Sun Microsystems has moved one step closer to certifying an open-source application server as J2EE (Java 2 Enterprise Edition) compatible.
The company has awarded a scholarship worth several hundred thousand dollars to the ObjectWeb Consortium, a non-profit organisation based in Montbonnot Saint Martin, France, so it can begin certification testing on its Java Open Application Server (JOnAS ) software, director of Sun's Java Community Process Program Management Office, said.
Sun established the scholarship program in August 2002 as a way of encouraging open source Java development. The company has committed $US3 million in software and support services to the program over three years, with a goal of helping 30 open source projects per year achieve Java certification.
ObjectWeb was the first organisation to receive a scholarship to certify a J2EE server, Kluyt said.
Only one other entity, the JBoss Group, had ever applied for a J2EE scholarship, Kluyt said.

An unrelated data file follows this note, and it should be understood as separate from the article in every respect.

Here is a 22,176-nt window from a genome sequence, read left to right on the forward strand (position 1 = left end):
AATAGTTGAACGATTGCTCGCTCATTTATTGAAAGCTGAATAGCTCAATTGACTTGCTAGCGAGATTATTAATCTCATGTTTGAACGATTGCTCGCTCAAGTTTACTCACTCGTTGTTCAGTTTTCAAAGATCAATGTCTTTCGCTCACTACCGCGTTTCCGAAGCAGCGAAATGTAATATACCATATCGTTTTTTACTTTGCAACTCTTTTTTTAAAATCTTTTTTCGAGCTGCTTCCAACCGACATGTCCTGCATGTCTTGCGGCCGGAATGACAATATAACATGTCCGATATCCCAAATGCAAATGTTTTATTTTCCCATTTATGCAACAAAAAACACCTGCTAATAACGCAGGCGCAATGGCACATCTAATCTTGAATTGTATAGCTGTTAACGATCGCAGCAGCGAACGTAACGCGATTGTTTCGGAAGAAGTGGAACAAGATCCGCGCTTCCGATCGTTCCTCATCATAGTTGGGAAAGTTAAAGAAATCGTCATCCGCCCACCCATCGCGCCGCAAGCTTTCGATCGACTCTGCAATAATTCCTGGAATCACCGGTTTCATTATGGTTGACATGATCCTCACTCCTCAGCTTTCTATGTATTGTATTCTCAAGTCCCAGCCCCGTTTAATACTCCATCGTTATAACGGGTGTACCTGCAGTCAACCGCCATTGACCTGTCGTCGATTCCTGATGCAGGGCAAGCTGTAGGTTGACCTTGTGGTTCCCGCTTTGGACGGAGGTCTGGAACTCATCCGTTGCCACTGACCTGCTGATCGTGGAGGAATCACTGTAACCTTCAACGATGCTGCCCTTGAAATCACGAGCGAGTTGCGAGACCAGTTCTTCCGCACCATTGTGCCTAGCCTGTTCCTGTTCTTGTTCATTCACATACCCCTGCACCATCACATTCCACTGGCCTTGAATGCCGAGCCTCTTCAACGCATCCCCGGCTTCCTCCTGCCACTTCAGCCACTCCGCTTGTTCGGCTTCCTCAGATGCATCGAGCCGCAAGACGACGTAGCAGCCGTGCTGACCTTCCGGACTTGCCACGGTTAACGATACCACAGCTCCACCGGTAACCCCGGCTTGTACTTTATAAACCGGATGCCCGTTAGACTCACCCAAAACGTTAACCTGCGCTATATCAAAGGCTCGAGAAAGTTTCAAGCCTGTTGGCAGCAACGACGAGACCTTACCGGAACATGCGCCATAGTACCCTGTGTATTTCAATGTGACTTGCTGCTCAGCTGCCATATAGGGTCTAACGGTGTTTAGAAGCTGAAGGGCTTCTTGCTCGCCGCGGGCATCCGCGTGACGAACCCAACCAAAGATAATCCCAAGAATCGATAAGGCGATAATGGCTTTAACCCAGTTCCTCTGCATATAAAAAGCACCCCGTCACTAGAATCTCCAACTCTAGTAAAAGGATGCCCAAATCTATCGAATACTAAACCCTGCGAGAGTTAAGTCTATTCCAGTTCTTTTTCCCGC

JBoss's application was rejected, however, because Sun's scholarships were awarded only to non-profit organisations, Kluyt said.
"The JBoss Group is a commercial company, so it's hard to see how that fits with the purpose of the program," he said.
Sun is in negotiations now with ObjectWeb to work out the details of the certification process, which requires a great deal of engineering work, some of which will be supported by Sun engineers as part of the scholarship grant.
This process could take several months, Kluyt predicted.
"There's actually a lot of detail to how that works out," he said.
ObjectWeb was founded in 2002 to foster the development of a wide range of open source middleware, including JOnAS.
The scholarship award is the second major accomplishment for ObjectWeb in the last two months. In August, Linux vendor Red Hat announced plans to bundle JOnAS as part of its Red Hat Advanced Server product by the end of the year.
A J2EE-certified open source application server would not necessarily have an immediate impact on enterprise application server vendors such as BEA Systems or IBM, but it affected companies such as JBoss, an analyst with Red Monk, Stephen O'Grady, said.
"I think it does put the pressure on JBoss," he said. "If I have a tight budget and all of a sudden I have an open source J2EE-certified app server, that's something I'm going to pay attention to."
JBoss, which has had a largely acrimonious relationship with Sun, this week announced plans to formally join Sun's Java Community Process, a move that JBoss officials described as designed to reduce tensions between the two companies.